Dose-intensified Versus Conventional-dose Salvage Radiotherapy for Biochemically Recurrent Prostate Cancer After Prostatectomy: The SAKK 09/10 Randomized Phase 3 Trial.
Salvage radiotherapy (SRT) is utilized for biochemical progression of prostate cancer after radical prostatectomy (RP).To report the outcomes of the SAKK 09/10 trial comparing conventional and dose-intensified SRT.SAKK 09/10 was a randomized, multicenter, phase 3 trial that recruited men with biochemical progression after RP.Patients were randomly assigned to conventional-dose (64 Gy) or dose-intensified SRT (70 Gy) to the prostate bed without hormonal therapy.The primary endpoint was freedom from biochemical progression (FFBP). Secondary endpoints included clinical progression-free survival (PFS), time to hormonal treatment, overall survival (OS), acute and late toxicity (Common Terminology Criteria for Adverse Events v4.0), and quality of life (QoL).Between February 2011 and April 2014, 350 patients were randomly assigned to 64 Gy (n = 175) or 70 Gy (n = 175). Median prostate-specific antigen at randomization was 0.3 ng/ml. After median follow-up of 6.2 yr, the median FFBP was 8.2 yr in the 64 Gy arm and 7.6 in the 70 Gy arm (log-rank p = 0.4), with a hazard ratio of 1.14 (95% confidence interval 0.82-1.60). The 6-year FFBP rates were 62% and 61%, respectively. No significant differences in clinical PFS, time to hormonal treatment, or OS were observed. Late grade 2 and 3 genitourinary toxicity was observed in 35 (21%) and 13 (7.9%) patients in the 64 Gy arm, and 46 (26%) and seven (4%) in the 70 Gy arm, respectively (p = 0.8). Late grade 2 and 3 gastrointestinal toxicity was observed in 12 (7.3%) and seven patients (4.2%) in the 64 Gy arm, and 35 (20%) and four (2.3%) in the 70 Gy arm, respectively (p = 0.009). There were no significant differences in QoL.Conventional-dose SRT to the prostate bed is sufficient in patients with early biochemical progression of prostate cancer after RP.The optimal radiation therapy dose for patients who have increased tumor markers after surgery for prostate cancer is unclear. We found that administering a higher dose only increased the gastrointestinal side effects without providing any benefits to the patient. This clinical trial is registered on ClinicalTrials.gov as NCT01272050.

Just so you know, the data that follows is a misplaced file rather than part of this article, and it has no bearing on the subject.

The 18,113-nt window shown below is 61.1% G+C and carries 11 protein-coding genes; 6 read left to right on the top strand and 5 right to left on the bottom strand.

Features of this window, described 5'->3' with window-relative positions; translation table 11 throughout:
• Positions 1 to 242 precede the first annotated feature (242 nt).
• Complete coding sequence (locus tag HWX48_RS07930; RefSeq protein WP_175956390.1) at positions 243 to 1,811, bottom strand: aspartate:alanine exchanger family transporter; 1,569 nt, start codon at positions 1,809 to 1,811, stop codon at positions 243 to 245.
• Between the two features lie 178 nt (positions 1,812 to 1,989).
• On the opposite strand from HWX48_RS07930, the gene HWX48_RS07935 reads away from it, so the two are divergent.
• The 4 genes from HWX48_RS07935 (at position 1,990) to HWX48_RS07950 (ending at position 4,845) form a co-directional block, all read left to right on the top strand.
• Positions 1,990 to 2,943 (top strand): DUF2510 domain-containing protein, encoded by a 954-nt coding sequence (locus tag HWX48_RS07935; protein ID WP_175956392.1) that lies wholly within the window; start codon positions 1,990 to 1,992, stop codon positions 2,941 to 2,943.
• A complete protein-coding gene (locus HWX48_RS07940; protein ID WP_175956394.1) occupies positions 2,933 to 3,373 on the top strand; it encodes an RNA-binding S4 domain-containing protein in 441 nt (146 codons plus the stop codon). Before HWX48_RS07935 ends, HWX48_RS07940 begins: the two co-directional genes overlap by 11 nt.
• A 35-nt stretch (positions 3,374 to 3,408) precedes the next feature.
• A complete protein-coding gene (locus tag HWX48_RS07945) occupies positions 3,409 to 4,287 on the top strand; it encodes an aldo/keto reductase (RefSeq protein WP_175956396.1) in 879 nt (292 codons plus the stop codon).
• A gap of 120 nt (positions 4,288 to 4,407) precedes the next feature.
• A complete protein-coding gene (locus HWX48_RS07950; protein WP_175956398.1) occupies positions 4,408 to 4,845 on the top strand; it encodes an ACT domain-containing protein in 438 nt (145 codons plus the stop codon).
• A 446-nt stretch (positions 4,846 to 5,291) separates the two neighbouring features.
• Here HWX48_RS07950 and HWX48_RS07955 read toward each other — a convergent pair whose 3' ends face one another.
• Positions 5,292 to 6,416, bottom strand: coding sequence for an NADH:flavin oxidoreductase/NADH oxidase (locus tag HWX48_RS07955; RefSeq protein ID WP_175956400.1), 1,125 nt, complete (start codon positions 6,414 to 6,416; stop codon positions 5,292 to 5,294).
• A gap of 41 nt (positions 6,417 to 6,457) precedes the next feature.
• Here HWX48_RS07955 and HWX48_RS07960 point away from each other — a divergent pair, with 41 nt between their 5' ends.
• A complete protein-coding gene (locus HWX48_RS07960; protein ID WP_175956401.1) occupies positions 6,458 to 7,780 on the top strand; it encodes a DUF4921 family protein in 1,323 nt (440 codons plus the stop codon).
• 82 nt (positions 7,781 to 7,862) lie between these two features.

Authors: Pirus Ghadjar, Stefanie Hayoz, Jürg Bernhard, Daniel R Zwahlen, Tobias Hölscher, Philipp Gut, Bülent Polat, Guido Hildebrandt, Arndt-Christian Müller, Ludwig Plasswilm, Alexandros Papachristofilou, Corinne Schär, Marcin Sumila, Kathrin Zaugg, Matthias Guckenberger, Piet Ost, Christiane Reuter, Davide G Bosetti, Kaouthar Khanfir, Silvia Gomez, Peter Wust, George N Thalmann, Daniel M Aebersold, Swiss Group for Clinical Cancer Research (SAKK)